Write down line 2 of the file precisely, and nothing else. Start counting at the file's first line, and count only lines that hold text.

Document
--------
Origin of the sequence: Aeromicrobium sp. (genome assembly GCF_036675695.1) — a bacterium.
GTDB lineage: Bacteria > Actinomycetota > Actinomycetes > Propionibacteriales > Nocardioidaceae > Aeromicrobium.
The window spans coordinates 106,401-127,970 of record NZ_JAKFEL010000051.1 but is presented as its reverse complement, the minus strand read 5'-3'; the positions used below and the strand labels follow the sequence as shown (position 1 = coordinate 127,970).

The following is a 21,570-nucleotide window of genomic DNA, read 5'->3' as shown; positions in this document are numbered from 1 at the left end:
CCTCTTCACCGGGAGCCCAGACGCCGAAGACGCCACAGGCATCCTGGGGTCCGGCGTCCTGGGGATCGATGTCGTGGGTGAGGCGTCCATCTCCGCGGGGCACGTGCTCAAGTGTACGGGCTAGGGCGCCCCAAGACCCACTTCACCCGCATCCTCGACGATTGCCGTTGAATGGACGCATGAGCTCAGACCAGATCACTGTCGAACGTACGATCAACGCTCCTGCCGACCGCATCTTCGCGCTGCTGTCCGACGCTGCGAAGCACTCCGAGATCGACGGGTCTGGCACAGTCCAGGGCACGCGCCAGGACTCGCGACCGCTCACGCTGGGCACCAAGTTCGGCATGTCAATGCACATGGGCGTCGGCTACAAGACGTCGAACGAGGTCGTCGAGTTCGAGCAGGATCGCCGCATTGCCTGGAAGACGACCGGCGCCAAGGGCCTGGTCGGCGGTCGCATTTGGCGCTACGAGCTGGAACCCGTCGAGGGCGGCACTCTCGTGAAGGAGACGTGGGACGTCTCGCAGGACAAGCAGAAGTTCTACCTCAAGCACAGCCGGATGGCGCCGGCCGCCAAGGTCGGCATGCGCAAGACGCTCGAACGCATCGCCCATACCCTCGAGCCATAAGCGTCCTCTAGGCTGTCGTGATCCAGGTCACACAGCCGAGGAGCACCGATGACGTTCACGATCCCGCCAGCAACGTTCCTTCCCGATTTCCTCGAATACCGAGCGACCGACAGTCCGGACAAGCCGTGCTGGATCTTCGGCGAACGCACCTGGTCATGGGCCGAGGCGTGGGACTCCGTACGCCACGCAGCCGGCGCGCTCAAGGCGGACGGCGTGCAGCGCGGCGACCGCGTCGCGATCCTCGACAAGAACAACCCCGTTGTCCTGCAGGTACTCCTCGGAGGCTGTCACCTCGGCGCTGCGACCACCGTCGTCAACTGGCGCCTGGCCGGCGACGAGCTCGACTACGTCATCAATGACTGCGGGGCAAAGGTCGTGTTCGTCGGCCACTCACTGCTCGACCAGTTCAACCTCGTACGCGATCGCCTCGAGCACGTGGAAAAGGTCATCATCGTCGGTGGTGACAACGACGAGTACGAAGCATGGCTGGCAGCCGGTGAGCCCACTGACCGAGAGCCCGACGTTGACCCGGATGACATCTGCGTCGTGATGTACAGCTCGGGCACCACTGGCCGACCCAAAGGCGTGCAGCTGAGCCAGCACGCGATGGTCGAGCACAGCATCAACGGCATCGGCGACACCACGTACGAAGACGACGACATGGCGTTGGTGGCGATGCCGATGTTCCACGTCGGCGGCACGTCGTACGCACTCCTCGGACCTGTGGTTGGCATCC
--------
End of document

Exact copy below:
GTDB lineage: Bacteria > Actinomycetota > Actinomycetes > Propionibacteriales > Nocardioidaceae > Aeromicrobium.